What will it mean for British athletes to compete on home ground in the London Olympics?

You only have to listen to every single British athlete whenever they are interviewed – all they talk about is 2012. It’s difficult for me to get my head around it because I wouldn’t be thinking about the Olympic Games right now if I was an athlete. I would be thinking about the Commonwealth Games, which are coming up, and the World Championships next year, possibly. But all [British] athletes talk about is 2012. It would be impossible, I think, to overestimate how large it looms in athletes’ minds, and how well they want to perform there.

The only thing which really gives me an insight into it is competing in Sydney on the same night that Cathy Freeman [the Australian 400m runner] won her gold medal. The response that she got and also looking at her and how exhausted she was after the race and that pressure that she had lived with for close to seven years from the decision through to the Games itself – it’s mind blowing.

Do you wish that you were still competing so that you would have to the opportunity to take part in the 2012 Games?

Yeah! I would have loved to have done it. To have competed in the Olympic Stadium in Stratford with a chance of winning, it would be overwhelming, especially as the whole country will be united in celebration and united behind British athletes.

What measures are being taken to ensure that the London 2012 Games are as drug-free as possible?

We’ll do 5,000 random tests during the course of the Games and also tests on those athletes who win medals, which I think will be the most ever. As well as that we are also working on what you would call the non-analytical fight against doping which is using intelligence and trying to be much more targeted in the testing that we do. We are working with border agencies around [preventing] people bringing substances in and setting up places where they can cheat outside the Olympic Village area.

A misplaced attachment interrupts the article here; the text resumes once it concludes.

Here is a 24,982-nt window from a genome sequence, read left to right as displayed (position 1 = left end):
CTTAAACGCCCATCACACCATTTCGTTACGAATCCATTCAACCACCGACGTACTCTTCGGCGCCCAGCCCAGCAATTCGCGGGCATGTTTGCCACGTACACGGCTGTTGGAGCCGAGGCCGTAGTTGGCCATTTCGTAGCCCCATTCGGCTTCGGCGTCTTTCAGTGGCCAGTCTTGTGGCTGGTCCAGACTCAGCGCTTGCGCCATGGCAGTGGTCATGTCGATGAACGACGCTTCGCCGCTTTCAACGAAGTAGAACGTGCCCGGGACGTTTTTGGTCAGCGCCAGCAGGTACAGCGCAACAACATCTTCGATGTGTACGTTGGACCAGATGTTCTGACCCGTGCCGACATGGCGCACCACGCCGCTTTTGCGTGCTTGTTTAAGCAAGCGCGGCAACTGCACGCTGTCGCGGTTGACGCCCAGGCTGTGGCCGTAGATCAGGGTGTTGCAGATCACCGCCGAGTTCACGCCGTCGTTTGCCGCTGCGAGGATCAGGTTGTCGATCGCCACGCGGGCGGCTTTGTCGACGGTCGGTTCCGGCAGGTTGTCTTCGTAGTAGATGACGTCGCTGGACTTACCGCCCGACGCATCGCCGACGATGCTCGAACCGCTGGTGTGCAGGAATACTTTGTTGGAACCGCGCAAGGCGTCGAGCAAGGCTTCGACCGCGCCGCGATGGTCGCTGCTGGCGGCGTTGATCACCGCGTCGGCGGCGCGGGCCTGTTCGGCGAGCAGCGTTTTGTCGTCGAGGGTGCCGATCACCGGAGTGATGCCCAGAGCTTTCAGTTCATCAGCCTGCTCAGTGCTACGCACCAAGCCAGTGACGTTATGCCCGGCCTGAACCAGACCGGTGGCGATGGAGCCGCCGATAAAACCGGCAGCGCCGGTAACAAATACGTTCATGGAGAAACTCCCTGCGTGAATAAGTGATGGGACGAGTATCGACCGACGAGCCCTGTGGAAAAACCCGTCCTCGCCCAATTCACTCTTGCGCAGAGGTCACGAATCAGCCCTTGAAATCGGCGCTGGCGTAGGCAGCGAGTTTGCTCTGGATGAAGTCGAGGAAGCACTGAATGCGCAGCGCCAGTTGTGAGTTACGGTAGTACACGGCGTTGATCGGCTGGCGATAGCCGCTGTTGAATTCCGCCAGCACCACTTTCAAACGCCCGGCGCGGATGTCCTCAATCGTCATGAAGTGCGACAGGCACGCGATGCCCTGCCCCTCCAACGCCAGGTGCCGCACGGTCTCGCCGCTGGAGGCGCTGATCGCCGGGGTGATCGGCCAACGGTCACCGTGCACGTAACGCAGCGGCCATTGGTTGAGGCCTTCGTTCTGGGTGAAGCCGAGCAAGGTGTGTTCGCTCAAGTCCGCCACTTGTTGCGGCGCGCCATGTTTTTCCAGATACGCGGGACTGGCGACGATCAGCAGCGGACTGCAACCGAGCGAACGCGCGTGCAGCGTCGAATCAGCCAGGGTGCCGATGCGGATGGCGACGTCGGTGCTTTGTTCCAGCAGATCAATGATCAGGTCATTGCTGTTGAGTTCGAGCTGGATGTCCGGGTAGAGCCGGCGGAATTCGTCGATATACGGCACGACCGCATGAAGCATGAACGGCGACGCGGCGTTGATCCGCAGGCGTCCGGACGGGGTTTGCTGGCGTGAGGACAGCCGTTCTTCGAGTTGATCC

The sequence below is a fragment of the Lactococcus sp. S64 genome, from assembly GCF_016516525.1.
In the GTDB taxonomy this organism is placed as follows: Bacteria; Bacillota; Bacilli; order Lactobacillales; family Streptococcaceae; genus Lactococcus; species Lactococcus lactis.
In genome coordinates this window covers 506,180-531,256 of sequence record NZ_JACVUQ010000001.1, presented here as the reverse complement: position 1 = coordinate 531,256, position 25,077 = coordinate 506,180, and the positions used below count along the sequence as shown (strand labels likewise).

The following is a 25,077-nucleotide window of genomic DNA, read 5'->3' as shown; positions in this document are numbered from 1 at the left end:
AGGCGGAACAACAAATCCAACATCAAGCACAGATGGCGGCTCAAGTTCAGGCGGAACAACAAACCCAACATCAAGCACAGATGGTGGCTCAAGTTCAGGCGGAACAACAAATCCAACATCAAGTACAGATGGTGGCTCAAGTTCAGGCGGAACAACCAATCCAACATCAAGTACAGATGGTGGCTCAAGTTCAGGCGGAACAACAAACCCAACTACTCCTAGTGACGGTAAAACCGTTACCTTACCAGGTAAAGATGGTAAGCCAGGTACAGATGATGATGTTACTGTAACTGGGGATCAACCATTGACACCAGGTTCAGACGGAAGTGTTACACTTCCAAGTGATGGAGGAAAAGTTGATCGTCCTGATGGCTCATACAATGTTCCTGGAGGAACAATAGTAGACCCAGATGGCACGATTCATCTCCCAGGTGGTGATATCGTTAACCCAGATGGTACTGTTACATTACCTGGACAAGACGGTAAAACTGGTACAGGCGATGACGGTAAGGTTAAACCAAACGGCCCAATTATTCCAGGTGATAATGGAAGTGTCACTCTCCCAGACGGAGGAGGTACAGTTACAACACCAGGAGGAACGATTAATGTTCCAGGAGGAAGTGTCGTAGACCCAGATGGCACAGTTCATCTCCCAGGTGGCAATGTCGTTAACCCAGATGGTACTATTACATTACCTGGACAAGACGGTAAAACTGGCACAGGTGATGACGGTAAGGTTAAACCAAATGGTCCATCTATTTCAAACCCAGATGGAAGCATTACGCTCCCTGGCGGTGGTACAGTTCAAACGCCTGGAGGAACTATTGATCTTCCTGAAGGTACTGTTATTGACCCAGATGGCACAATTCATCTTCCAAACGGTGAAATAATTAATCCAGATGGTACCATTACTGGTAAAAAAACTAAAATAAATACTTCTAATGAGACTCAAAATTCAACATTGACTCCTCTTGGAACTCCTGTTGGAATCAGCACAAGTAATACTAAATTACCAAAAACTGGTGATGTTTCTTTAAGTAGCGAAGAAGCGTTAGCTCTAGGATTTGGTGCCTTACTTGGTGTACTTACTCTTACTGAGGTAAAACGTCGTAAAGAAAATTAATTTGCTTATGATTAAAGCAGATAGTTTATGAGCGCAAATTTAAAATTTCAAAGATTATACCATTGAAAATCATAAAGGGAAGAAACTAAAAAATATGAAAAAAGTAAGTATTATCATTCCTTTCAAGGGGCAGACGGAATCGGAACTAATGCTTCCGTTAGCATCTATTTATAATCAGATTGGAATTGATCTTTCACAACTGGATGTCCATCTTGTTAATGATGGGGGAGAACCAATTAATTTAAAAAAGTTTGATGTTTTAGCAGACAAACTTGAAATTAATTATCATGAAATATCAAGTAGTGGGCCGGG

You didn’t win your Olympic title until five years after you had set the world record of 18.29m at the 1995 Gothenburg World Championships. Did you ever worry that you were destined to be one of those great athletes who never won an Olympic title?

Absolutely. No question about it. When I went to Atlanta in 1996 the gold medal had already been hung around my neck, but I was only just coming to terms with the fact that I was the world record holder and world champion. You can guarantee at an Olympic Games that someone will be there who is the greatest shape of their life who you didn’t expect, and in my case it was an American, Kenny Harrison, who beat me and still holds the Olympic record. I work alongside now, at the BBC, two athletes who have that – Steve Cram and Colin Jackson: the greatest of all time in their disciplines but they don’t have an Olympic gold medal. So yes, I was mightily relieved, as well as happy, when it all came right in Sydney.

About the author:

Triple-jump world record holder and a member of the board of the London Organising Committee of the Olympic Games (LOCOG)